WI66PROV review by Washburn

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  • Sound: 6
  • Overall Impression: 9
  • Reliability & Durability: 10
  • Action, Fit & Finish: 10
  • Features: 8
  • Reviewer's score: 8.6 Superb
  • Users' score: 6.9 (15 votes)
Washburn: WI66PROV
1

Price paid: £ 200

Purchased from: Ebay (bargain)

Sound — 6
I'll play anything from blues, to bluegrass, to rock, to hard rock, to even some metal. The pickups are pretty versatile, so I can easily get just about any sound I want. I'm playing it through my Vox AD15VT, sometimes with a Boss OS-2 pedal, but not often. The guitar can handle all the tones, but the pickups are really undefined when I turn on just a bit of gain. The treble is not articulated, and seems too rounded and undefined. The pickups aren't noisy though, and they do have a rich sound. With the right settings, I can get a good bright sound. The cleans on this guitar are fantastic! The rock side however, not so much. With a simple pick-up change, the sound would be improved vastly.

Overall Impression — 9
The guitar itself is quite good. It contains something I've always admired of Washburn, and that is fantastic quality control. The guitar is stunning, and can handle just about any genre. Again, I would recommend a pickup change as soon as possible, so you can get the best out of the guitar. I would easily pay 700 for it, and then spend another 150 for pickups. I chose this guitar because it was stunning, and had quite good reviews, for which I understand and support now that I own it. Needless to say, I love this guitar!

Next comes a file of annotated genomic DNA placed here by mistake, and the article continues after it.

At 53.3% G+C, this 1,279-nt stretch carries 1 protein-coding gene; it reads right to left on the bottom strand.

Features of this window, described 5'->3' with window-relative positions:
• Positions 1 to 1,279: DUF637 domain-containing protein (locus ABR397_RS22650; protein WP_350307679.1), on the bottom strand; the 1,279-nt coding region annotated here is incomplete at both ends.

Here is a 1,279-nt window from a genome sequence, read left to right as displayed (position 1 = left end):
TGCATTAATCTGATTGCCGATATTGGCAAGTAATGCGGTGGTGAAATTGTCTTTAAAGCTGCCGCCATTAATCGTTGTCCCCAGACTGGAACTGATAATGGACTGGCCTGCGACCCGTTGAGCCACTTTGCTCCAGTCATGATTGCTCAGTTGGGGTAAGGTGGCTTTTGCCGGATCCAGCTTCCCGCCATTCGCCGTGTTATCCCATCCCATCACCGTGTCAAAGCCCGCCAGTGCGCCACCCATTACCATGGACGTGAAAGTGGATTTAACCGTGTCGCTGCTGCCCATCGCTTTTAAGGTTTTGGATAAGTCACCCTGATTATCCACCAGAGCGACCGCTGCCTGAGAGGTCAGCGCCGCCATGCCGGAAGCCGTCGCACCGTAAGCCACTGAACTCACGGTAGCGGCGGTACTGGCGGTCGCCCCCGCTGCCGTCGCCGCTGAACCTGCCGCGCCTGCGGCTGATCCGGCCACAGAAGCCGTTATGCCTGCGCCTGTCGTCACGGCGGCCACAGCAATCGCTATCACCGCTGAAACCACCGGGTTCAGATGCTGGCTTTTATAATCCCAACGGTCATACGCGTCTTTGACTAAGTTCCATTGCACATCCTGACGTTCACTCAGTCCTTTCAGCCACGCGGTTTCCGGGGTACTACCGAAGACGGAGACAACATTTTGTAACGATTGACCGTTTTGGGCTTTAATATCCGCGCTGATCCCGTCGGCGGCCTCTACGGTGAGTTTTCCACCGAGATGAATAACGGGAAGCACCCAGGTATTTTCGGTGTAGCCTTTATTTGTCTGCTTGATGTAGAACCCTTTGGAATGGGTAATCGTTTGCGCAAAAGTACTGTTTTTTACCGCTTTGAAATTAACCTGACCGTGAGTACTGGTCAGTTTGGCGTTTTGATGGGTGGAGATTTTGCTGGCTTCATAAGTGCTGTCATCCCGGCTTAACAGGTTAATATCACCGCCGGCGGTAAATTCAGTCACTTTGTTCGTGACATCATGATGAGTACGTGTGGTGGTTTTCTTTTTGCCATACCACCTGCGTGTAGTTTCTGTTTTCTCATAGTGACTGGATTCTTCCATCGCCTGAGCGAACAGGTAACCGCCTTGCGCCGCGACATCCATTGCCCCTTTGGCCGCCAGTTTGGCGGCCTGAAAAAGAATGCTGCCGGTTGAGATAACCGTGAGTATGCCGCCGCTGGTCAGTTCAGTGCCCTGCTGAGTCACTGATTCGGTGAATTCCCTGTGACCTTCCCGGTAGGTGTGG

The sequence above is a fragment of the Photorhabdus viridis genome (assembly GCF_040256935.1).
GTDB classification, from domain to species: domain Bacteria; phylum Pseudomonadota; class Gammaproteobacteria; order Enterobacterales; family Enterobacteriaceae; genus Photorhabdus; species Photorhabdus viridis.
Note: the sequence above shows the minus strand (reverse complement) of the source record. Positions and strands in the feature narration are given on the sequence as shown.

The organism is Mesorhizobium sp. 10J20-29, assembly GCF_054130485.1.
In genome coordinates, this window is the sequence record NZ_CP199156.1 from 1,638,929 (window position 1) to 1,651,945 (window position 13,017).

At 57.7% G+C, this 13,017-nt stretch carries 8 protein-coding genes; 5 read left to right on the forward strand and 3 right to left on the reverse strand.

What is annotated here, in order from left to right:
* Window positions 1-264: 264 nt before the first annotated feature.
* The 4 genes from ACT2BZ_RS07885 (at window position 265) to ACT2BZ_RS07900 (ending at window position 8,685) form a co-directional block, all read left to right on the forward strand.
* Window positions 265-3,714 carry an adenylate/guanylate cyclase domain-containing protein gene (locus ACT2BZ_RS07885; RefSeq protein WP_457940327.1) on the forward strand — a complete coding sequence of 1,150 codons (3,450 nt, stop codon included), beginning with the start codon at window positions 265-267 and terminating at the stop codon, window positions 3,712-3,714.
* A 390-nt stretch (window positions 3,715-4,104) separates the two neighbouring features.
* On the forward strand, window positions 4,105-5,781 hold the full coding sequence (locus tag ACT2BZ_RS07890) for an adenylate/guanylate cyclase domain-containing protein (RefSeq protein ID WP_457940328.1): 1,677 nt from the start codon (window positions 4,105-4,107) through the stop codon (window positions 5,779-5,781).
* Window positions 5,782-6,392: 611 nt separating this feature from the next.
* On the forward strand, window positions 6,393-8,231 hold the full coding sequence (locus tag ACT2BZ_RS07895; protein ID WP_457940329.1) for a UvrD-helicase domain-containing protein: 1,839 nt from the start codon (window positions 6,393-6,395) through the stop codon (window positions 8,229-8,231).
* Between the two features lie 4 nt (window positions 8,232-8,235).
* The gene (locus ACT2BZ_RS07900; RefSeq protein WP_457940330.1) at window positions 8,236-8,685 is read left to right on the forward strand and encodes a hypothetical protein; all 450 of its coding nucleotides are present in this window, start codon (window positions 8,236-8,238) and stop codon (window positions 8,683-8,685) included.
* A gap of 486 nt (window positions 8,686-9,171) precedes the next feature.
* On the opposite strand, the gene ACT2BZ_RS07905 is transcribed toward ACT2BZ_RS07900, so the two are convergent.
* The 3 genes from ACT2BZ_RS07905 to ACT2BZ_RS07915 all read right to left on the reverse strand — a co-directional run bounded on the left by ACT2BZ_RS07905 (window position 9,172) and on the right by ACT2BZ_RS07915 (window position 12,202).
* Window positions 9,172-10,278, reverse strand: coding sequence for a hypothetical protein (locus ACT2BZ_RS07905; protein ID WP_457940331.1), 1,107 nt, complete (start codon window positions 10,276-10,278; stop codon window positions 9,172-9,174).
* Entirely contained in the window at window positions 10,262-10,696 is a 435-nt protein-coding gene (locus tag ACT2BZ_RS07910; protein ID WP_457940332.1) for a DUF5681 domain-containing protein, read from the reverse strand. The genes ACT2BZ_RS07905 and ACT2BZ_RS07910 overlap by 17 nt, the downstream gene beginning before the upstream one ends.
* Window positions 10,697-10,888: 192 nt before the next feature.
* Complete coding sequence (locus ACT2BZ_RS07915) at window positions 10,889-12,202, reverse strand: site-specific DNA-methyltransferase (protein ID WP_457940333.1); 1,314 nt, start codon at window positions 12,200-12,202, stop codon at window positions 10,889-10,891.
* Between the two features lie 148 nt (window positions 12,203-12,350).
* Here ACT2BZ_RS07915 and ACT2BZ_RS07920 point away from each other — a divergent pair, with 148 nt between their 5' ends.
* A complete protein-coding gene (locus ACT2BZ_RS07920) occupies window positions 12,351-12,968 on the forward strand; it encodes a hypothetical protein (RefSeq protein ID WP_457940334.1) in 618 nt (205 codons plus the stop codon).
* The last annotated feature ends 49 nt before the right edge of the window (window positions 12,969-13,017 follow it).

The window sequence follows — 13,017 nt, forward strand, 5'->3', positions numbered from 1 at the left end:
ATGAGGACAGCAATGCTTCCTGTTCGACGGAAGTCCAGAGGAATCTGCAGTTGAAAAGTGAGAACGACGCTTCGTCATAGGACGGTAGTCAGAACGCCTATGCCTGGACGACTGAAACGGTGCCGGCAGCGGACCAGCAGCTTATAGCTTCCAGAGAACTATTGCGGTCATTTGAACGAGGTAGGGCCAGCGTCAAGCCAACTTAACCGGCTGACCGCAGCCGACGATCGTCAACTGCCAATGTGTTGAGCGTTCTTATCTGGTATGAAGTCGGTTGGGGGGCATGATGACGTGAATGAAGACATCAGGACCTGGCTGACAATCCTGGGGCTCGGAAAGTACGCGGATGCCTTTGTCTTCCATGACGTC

Reliability & Durability — 10
This guitar can withstand anything. I've constantly knocked it into walls and such, and no cracks or dents have started to show yet. The hardware will last, but I would recommend a pick-up change. The strap buttons are quite solid and work very well; strap locks aren't necessary unless you're planning on spinning the guitar or doing flips or something. I would definitely use this on a gig, by itself without a backup. The finish is quite solid, and will last many years.

Action, Fit & Finish — 10
Since I did not get the guitar directly from a licensed dealer, I am unable to review the factory set-up. What I can say is this. The action can go pretty low. When using 9's, I got the action to the lowest I ever have with any guitar, and there was no fret-buzz. I've upgraded to 11's by now, so the action needed to be raised, but it still stays quite low and quite easy to play. I adjusted the pickup height myself just to try to get more clarity, but it didn't matter. I put them back where they were, because that's what they were best at. The bridge tailpiece and other cavities are all quite smoothly routed, and the electronics on the inside are quite organized. There were some flaws with the guitar, but they were all due to the previous owner's inability to take care of a guitar.

Features — 8